Spreading Tech Innovation

America’s successful tech hubs haven’t emerged by accident.

Upper interior of the Peoria Innovation Hub
Upper interior of the Peoria Innovation Hub

With work underway on the Peoria Innovation Hub and last year’s launch of the Peoria Innovation Alliance, the Greater Peoria region is highly focused on innovation and entrepreneurship as the key to future economic growth. As it turns out, we have found the nation’s pulse right here in the heartland. 

A new report from the Brookings Institution and Information Technology & Innovation Foundation urges the federal government to designate eight to 10 potential growth centers—all at locations removed from existing tech hubs—that would receive substantial financial and regulatory support to help accelerate, transform and scale up their innovation sectors. 

With five metro areas (Boston, San Francisco, San Jose, Seattle and San Diego) accounting for more than 90 percent of U.S. innovation-sector growth from 2005 to 2017, regional divergence has become a serious national problem. Not only has excessive tech concentration undercut economic inclusion and raised social justice issues, it has meant less overall innovation activity as companies increasingly move from high-cost U.S. tech hubs to lower-cost foreign hubs. Creating tech hubs in the heartland would provide an opportunity to reduce this “innovation offshoring.”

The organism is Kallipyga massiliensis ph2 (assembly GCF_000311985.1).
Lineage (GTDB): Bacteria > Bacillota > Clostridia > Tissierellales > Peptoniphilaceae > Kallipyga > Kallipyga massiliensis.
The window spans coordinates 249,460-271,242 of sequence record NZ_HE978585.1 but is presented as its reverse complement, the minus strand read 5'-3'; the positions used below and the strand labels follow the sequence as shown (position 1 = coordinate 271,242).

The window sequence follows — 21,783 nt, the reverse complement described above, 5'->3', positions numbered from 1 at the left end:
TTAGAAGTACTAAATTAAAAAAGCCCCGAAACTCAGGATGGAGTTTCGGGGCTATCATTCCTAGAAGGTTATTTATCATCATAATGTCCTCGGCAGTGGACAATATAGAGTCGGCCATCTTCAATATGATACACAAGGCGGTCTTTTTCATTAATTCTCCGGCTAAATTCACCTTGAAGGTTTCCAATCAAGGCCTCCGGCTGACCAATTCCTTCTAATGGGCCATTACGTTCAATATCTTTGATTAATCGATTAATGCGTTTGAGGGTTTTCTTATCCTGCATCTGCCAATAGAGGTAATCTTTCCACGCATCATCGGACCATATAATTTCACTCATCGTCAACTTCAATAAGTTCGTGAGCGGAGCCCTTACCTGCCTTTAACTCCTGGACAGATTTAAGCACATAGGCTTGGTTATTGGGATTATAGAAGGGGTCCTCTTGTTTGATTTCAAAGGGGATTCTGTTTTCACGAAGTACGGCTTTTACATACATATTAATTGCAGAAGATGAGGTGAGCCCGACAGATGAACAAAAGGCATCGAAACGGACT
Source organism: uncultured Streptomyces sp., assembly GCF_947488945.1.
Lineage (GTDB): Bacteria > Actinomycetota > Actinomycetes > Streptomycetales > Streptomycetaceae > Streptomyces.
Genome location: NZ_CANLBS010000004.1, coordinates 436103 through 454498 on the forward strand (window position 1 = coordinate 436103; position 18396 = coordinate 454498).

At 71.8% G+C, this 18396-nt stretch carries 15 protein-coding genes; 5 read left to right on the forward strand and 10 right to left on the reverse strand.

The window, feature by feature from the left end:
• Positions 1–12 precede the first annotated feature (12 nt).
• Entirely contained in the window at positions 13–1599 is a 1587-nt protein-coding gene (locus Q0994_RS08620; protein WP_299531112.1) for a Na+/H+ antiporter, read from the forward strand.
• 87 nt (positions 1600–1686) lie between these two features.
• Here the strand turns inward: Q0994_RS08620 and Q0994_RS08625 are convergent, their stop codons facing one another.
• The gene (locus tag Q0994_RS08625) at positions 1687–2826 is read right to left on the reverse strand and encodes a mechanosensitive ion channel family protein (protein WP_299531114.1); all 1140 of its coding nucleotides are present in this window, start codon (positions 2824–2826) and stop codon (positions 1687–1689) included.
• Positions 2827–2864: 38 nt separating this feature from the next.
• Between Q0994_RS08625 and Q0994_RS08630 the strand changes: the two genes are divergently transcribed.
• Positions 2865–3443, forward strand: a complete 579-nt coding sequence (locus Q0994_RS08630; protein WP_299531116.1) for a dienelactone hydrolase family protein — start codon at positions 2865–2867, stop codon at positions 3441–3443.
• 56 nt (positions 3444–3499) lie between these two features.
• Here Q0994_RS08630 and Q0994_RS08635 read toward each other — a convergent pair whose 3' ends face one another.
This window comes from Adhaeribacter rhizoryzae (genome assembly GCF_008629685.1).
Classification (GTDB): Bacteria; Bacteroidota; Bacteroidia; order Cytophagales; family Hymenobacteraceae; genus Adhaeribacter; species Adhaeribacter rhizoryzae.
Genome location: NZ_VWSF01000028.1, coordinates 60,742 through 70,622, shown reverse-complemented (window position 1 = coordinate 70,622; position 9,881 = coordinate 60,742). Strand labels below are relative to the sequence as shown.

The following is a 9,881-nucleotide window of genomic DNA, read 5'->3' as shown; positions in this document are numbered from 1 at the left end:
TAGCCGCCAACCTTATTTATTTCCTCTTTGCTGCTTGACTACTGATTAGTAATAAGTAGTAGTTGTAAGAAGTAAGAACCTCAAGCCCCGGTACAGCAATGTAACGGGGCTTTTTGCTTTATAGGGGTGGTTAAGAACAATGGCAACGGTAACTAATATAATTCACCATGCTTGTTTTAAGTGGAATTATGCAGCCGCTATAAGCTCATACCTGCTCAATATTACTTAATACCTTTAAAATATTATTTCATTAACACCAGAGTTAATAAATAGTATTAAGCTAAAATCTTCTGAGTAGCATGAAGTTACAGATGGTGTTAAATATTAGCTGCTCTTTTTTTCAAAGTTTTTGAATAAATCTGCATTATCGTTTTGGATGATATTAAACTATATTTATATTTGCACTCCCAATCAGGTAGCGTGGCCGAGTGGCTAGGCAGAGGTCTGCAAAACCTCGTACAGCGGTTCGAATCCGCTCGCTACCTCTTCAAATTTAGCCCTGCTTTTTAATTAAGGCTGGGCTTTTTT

Among other recommendations, the report suggests a direct R&D funding surge of up to $700 million a year in each metro area for 10 years—about $100 billion in total (which iws substantially less than the 10-year cost of U.S. fossil fuel subsidies).

“America’s successful tech hubs haven’t emerged by accident—most are products of deliberate policy choices,” writes Robert D. Atkinson, report co-author and ITIF president. “A strong federal effort focused on helping some metros transition into self-sustaining tech hubs can help more Americans benefit from the significant opportunities enabled by high-tech industry growth.”

“It’s time for the nation to… conduct a major experiment to see if we can help eight to 10 promising metros emerge as really dynamic anchors of growth in the nation’s heartland,” adds Mark Muro, co-author and Brookings senior fellow and policy director. If Washington, DC can get its act together, perhaps Greater Peoria would be among them. Find the report online at itif.org. PM

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Source URL: https://www.peoriamagazines.com/pm/2020/jan/spreading-tech-innovation

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